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No, come back!

I’ve not been giving much love to the six-string worshiping and much maligned world of heavy metal of late. Mainly due to a glut of good new dancefloor electronics but I’m starting to wonder that a subconscious part of me… hesitates. As if it would put people off.

It’s not that I’m ashamed (far from it) but in the love-or-hate-it stakes nothing really comes close to metal – sure, people get obsessive about many sounds, scenes and themes but a lot of people really don’t like metal. Frequently in need of defense whether it be in a courtroom or just over a beer, the pure unabashed directness and extremity that metal strives for is commonly interpreted as empty macho posturing, artless noise for idiots and thugs to bang their heads to. ‘Why is it so angry?’ they ask, but I’ve never seen it as mindless violence, more the most exciting, clear and perfect representation of the joy of being who you are and being alive. ‘YES’ I would (and still do) think, age 16, pressing play on Pantera’s Far Beyond Driven, ‘life is FUCKING AMAZING and I’m gonna GO to the FUCKING PARK’.

It’s easy to laugh at. Endlessly pretentious, histrionic and camp, the best way to take it seriously is to not take it seriously. Treat it like a glorious pantomime, not humorous music but made with an un-ironic awareness of its own absurdity and that of the world around it. It’s the ultimate good time but in a way as cerebral as it is physical. That’s when it’s good I admit, a fair amount of it is utterly crass, ignorant shit but that’s just the byproduct of anything that has such a profound, timeless appeal – it’s as likely to be embraced and regurgitated by one sort of person as the next.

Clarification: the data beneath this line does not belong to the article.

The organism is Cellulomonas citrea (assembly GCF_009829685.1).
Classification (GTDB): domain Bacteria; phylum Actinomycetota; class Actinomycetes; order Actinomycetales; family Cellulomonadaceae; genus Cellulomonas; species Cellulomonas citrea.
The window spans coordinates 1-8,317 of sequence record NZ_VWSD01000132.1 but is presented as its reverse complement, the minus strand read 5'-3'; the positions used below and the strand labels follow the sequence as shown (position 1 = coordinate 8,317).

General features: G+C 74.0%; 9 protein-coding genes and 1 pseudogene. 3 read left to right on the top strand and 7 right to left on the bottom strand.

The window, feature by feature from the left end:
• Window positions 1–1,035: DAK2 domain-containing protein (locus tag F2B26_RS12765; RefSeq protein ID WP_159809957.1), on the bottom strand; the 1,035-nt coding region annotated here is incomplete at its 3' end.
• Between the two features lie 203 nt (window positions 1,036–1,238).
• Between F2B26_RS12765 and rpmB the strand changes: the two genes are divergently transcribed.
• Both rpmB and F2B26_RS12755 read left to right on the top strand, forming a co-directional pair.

It’s one of the few places that the base, the primal and the carnal truly meet the highest and most progressive forms of art. It can be regressive and avant-garde simultaneously. In a way though, if that’s what you’re thinking at the time then you’re not paying attention. Shut up and listen.

Joe Stannard wrote this great piece about metal’s wonderfully contradictory identity for the Wire. He mentions true metal pioneers such as Slayer, Voivod and Celtic Frost before touching on metal’s recent reapraissal thanks partly to Stephen O’Malley and Greg Anderson’s Sunn O))). Read it, it’s an excellent primer especially for those who never thought they’d be interested.

Maybe more metal soon.


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